FOR IMMEDIATE RELEASE Media Contact: Brian Dolinar: (217) 621-5827
March 17, 2016 firstname.lastname@example.org
Today, the Federal Communications Commission's October order to regulate the prison phone industry was partially implemented to provide immediate relief to families that are paying obscene rates to talk to incarcerated loved ones. While this is a step forward for prison phone justice, companies pushed back and filed a lawsuit, which resulted in a federal court stay, delaying the FCC’s order.
Starting today, prison interstate and intrastate calls will be capped at a rate of 21 cents and 25 cents for debit and collect calls, respectively. These rates will drop to 11 cents once the FCC’s order goes into effect. Those in jails will have to wait until June 20, 2016 for rates to go down. The court hasn’t set a date for the case, leaving families and advocates uncertain about when the stay will be lifted.
FCC Chairman Tom Wheeler and Commissioner Mignon Clyburn have expressed their regret in this temporary setback. FCC issued a public notice yesterday underscoring to phone companies that in-state calls will also be capped.
Kevin Reese, Sr., who is incarcerated at Lino Lakes Correctional Facility in Minnesota, and works with Voices for Racial Justice, responded to the phone companies who have delayed the FCC’s rates: “For the Americans who have made mistakes and end up in prisons or jails throughout this country, the phone is the only way they stay connected to their humanity. I am one of the couple million people who are incarcerated in this country, and I'm still a brother, a father, and a friend. The phone is how I stay connected to my family. As a company, you have the right to pursue your self-interest, but I want you to ask yourself at what expense will you pursue this interest?”
Advocates from the Campaign for Prison Phone Justice shared the following statements:
“The Wright Petitioners’ are relieved that the FCC saw through the ICS providers’ last-ditch effort to avoid lowering rates for intrastate prison calls. The FCC was correct in refusing to bail out the ICS providers for their failure to recognize that the interim rate caps would apply to intrastate prison rates starting tomorrow. Since the vast majority of ICS calls are intrastate in nature, the FCC’s refusal to “clarify” the very clear intent of the FCC’s rule changes will provide immediate relief to millions of inmates and their families from unjust, unreasonable and unfair intrastate prison rates.” - Lee Petro, Drinker Biddle & Reath LLP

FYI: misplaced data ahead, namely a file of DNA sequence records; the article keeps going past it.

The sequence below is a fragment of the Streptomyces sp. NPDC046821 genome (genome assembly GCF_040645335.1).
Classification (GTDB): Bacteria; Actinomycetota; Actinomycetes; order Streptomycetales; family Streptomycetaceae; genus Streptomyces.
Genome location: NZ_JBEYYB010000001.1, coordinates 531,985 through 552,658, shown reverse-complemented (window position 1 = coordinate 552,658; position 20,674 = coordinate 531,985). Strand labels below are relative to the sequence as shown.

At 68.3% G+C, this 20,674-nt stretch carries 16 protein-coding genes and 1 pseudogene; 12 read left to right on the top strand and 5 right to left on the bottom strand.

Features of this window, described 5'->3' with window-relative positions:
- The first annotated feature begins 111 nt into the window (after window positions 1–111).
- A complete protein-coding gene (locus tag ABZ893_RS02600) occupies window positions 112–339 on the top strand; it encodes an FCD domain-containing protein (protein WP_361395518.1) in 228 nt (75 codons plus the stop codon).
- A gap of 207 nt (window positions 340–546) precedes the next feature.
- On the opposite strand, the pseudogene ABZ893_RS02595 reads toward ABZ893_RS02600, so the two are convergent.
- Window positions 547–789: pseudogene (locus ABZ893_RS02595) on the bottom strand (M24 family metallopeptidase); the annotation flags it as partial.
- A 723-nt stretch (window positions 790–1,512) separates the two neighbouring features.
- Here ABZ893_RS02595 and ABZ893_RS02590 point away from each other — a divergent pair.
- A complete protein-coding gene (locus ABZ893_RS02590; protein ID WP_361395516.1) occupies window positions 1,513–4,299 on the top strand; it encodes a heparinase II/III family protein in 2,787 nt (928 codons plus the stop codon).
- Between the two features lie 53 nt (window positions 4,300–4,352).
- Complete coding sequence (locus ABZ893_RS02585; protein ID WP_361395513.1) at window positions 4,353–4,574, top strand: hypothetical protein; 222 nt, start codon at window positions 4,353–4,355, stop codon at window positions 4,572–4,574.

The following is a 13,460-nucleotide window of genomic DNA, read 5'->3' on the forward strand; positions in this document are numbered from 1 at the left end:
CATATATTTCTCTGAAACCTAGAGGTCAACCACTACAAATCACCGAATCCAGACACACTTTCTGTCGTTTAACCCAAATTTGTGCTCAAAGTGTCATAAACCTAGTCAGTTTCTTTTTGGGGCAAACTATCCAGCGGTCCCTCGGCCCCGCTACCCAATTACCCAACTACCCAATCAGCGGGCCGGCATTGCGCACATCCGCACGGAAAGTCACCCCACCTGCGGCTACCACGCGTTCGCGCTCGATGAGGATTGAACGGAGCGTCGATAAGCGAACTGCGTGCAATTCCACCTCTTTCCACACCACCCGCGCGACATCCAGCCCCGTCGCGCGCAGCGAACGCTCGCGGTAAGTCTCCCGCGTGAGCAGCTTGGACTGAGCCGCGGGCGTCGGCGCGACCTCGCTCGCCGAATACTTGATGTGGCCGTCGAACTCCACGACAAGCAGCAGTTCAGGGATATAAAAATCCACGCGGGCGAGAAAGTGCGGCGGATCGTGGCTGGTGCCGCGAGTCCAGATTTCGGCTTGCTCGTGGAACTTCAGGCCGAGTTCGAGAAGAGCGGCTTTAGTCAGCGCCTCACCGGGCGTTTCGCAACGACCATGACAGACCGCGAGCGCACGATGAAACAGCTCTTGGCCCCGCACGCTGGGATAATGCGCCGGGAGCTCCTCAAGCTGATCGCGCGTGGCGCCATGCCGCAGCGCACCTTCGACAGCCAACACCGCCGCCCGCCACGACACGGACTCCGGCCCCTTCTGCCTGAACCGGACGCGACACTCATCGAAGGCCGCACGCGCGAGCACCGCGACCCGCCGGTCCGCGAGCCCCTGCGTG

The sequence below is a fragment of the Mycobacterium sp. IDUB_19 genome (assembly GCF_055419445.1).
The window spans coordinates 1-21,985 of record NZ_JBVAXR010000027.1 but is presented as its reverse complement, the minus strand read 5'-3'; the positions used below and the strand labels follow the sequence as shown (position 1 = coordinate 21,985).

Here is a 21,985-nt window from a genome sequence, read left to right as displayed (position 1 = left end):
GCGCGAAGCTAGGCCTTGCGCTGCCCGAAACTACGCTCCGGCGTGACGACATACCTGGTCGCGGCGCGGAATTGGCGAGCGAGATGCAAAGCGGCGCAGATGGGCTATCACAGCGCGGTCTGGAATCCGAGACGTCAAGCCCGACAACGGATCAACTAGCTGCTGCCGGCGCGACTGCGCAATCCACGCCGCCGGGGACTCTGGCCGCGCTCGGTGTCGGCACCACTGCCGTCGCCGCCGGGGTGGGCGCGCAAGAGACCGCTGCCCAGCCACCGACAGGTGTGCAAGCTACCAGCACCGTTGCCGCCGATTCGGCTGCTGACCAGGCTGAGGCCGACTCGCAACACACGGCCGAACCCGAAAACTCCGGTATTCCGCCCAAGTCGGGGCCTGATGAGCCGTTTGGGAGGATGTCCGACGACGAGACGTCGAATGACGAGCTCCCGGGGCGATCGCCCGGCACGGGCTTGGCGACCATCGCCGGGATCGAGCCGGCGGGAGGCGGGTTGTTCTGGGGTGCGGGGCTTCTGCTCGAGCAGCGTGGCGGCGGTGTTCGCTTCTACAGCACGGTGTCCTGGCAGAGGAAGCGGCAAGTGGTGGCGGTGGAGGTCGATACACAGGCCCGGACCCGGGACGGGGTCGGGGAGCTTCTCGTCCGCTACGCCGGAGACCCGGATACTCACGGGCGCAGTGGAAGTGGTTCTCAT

“The implementation of parts of the FCC Order will provide relief for people held in the few remaining New Jersey county jails that continue to overcharge incarcerated individuals and their families for phone calls. Those counties have contracts with Securus that provide calls for 15 cents per minute with a $2 surcharge. By June 20th, the FCC Order will eliminate the surcharge bringing calls down from $4.25 to $2.25 for a 15 minute call, but still over three times as much as the 66 cents for 15 minutes charged in New Jersey state prisons and counties tied to the state contract.” - Karina Wilkinson, New Jersey Advocates for Immigrant Detainees
“Mothers have been asking us if the FCC’s new rules have been passed yet. For years they’ve driven up credit card bills just to talk to their sons in prison. When I have tell them they will have to wait another few months for the 11 cent rate to be implemented, they are mad and frustrated. These people need help now.” - Brian Dolinar, Illinois Campaign for Prison Phone Justice
“The families of incarcerated people are no longer under the thumb of a predatory prison phone industry. The FCC Order in effect today will bring partial relief to those families whose bravery and commitment to remaining in contact with their loved ones has fueled this fight. Despite attempts by Securus, Global Tel Link and others to manipulate the courts into further delaying reasonable and just rates, the FCC has made sure justice will not be denied.” - Steven Renderos, Senior Campaign Manager, Center for Media Justice
"Seemingly there is no limit to the lengths prison phone companies and sheriffs will go to keep their ill-gotten gains no matter the impact on these families, clergy, and lawyer-client communications." - Cheryl Leanza, policy advisor at the United Church of Christ
Read the Prison Policy Initiative’s blog post with more information about what families can expect from the FCC’s new rules: http://www.prisonpolicy.org/blog/2016/03/17/fccexpect/
See the new prison phones rate guide from the United Church of Christ: http://uccmediajustice.org/p/salsa/web/blog/public/?blog_entry_KEY=7760
Use this infographic about the new prison phone rates from the Center for Media Justice: http://centerformediajustice.org/2016/03/17/9794/